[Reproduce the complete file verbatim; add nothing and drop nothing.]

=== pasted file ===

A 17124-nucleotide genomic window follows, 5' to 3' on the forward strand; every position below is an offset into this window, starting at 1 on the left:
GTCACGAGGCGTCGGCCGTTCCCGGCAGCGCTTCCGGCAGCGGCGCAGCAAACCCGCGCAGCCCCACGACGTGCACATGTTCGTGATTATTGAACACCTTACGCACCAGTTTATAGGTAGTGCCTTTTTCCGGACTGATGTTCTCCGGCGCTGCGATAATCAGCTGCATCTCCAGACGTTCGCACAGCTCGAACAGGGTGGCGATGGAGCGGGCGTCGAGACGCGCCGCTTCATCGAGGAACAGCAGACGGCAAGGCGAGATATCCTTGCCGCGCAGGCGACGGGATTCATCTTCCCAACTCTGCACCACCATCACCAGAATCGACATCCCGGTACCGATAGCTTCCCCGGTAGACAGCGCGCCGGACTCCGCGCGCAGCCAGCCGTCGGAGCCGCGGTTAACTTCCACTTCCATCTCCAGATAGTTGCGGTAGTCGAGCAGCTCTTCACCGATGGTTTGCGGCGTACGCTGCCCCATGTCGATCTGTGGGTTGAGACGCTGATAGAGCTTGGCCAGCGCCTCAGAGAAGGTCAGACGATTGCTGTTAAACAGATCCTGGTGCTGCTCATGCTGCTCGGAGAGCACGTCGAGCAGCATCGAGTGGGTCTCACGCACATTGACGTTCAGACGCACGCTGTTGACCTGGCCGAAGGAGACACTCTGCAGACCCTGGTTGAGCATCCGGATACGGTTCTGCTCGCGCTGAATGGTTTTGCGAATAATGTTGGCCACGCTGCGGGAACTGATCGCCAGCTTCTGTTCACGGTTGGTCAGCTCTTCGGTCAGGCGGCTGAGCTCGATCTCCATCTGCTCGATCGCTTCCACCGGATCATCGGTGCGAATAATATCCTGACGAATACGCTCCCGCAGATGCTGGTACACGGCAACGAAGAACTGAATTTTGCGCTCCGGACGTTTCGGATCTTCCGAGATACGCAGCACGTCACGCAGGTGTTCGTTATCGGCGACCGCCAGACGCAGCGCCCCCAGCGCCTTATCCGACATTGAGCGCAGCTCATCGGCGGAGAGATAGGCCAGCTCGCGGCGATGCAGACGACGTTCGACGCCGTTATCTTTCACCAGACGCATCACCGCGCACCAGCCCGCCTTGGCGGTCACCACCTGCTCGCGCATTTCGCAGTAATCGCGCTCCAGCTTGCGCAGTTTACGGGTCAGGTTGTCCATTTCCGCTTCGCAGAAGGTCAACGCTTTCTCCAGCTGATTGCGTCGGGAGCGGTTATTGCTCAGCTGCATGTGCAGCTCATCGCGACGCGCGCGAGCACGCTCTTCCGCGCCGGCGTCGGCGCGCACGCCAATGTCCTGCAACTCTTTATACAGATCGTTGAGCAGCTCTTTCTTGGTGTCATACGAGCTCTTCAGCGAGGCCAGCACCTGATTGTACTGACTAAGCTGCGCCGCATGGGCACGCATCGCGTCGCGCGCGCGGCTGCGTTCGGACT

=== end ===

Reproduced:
A 17124-nucleotide genomic window follows, 5' to 3' on the forward strand; every position below is an offset into this window, starting at 1 on the left:
GTCACGAGGCGTCGGCCGTTCCCGGCAGCGCTTCCGGCAGCGGCGCAGCAAACCCGCGCAGCCCCACGACGTGCACATGTTCGTGATTATTGAACACCTTACGCACCAGTTTATAGGTAGTGCCTTTTTCCGGACTGATGTTCTCCGGCGCTGCGATAATCAGCTGCATCTCCAGACGTTCGCACAGCTCGAACAGGGTGGCGATGGAGCGGGCGTCGAGACGCGCCGCTTCATCGAGGAACAGCAGACGGCAAGGCGAGATATCCTTGCCGCGCAGGCGACGGGATTCATCTTCCCAACTCTGCACCACCATCACCAGAATCGACATCCCGGTACCGATAGCTTCCCCGGTAGACAGCGCGCCGGACTCCGCGCGCAGCCAGCCGTCGGAGCCGCGGTTAACTTCCACTTCCATCTCCAGATAGTTGCGGTAGTCGAGCAGCTCTTCACCGATGGTTTGCGGCGTACGCTGCCCCATGTCGATCTGTGGGTTGAGACGCTGATAGAGCTTGGCCAGCGCCTCAGAGAAGGTCAGACGATTGCTGTTAAACAGATCCTGGTGCTGCTCATGCTGCTCGGAGAGCACGTCGAGCAGCATCGAGTGGGTCTCACGCACATTGACGTTCAGACGCACGCTGTTGACCTGGCCGAAGGAGACACTCTGCAGACCCTGGTTGAGCATCCGGATACGGTTCTGCTCGCGCTGAATGGTTTTGCGAATAATGTTGGCCACGCTGCGGGAACTGATCGCCAGCTTCTGTTCACGGTTGGTCAGCTCTTCGGTCAGGCGGCTGAGCTCGATCTCCATCTGCTCGATCGCTTCCACCGGATCATCGGTGCGAATAATATCCTGACGAATACGCTCCCGCAGATGCTGGTACACGGCAACGAAGAACTGAATTTTGCGCTCCGGACGTTTCGGATCTTCCGAGATACGCAGCACGTCACGCAGGTGTTCGTTATCGGCGACCGCCAGACGCAGCGCCCCCAGCGCCTTATCCGACATTGAGCGCAGCTCATCGGCGGAGAGATAGGCCAGCTCGCGGCGATGCAGACGACGTTCGACGCCGTTATCTTTCACCAGACGCATCACCGCGCACCAGCCCGCCTTGGCGGTCACCACCTGCTCGCGCATTTCGCAGTAATCGCGCTCCAGCTTGCGCAGTTTACGGGTCAGGTTGTCCATTTCCGCTTCGCAGAAGGTCAACGCTTTCTCCAGCTGATTGCGTCGGGAGCGGTTATTGCTCAGCTGCATGTGCAGCTCATCGCGACGCGCGCGAGCACGCTCTTCCGCGCCGGCGTCGGCGCGCACGCCAATGTCCTGCAACTCTTTATACAGATCGTTGAGCAGCTCTTTCTTGGTGTCATACGAGCTCTTCAGCGAGGCCAGCACCTGATTGTACTGACTAAGCTGCGCCGCATGGGCACGCATCGCGTCGCGCGCGCGGCTGCGTTCGGACT